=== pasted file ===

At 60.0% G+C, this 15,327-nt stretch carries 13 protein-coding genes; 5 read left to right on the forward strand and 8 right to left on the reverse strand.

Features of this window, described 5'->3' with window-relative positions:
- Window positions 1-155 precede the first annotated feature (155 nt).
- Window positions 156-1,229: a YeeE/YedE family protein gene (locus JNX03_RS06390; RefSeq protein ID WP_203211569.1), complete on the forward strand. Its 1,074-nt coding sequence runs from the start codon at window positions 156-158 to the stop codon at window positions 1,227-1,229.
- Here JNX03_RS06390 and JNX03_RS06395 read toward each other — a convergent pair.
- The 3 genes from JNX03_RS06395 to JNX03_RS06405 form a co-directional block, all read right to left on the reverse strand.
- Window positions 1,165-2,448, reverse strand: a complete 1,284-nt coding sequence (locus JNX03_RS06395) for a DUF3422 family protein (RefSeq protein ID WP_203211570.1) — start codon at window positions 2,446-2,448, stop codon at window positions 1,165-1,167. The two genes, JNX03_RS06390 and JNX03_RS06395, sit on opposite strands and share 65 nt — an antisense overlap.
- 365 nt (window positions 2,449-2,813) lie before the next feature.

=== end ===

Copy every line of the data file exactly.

At 60.0% G+C, this 15,327-nt stretch carries 13 protein-coding genes; 5 read left to right on the forward strand and 8 right to left on the reverse strand.

Features of this window, described 5'->3' with window-relative positions:
- Window positions 1-155 precede the first annotated feature (155 nt).
- Window positions 156-1,229: a YeeE/YedE family protein gene (locus JNX03_RS06390; RefSeq protein ID WP_203211569.1), complete on the forward strand. Its 1,074-nt coding sequence runs from the start codon at window positions 156-158 to the stop codon at window positions 1,227-1,229.
- Here JNX03_RS06390 and JNX03_RS06395 read toward each other — a convergent pair.
- The 3 genes from JNX03_RS06395 to JNX03_RS06405 form a co-directional block, all read right to left on the reverse strand.
- Window positions 1,165-2,448, reverse strand: a complete 1,284-nt coding sequence (locus JNX03_RS06395) for a DUF3422 family protein (RefSeq protein ID WP_203211570.1) — start codon at window positions 2,446-2,448, stop codon at window positions 1,165-1,167. The two genes, JNX03_RS06390 and JNX03_RS06395, sit on opposite strands and share 65 nt — an antisense overlap.
- 365 nt (window positions 2,449-2,813) lie before the next feature.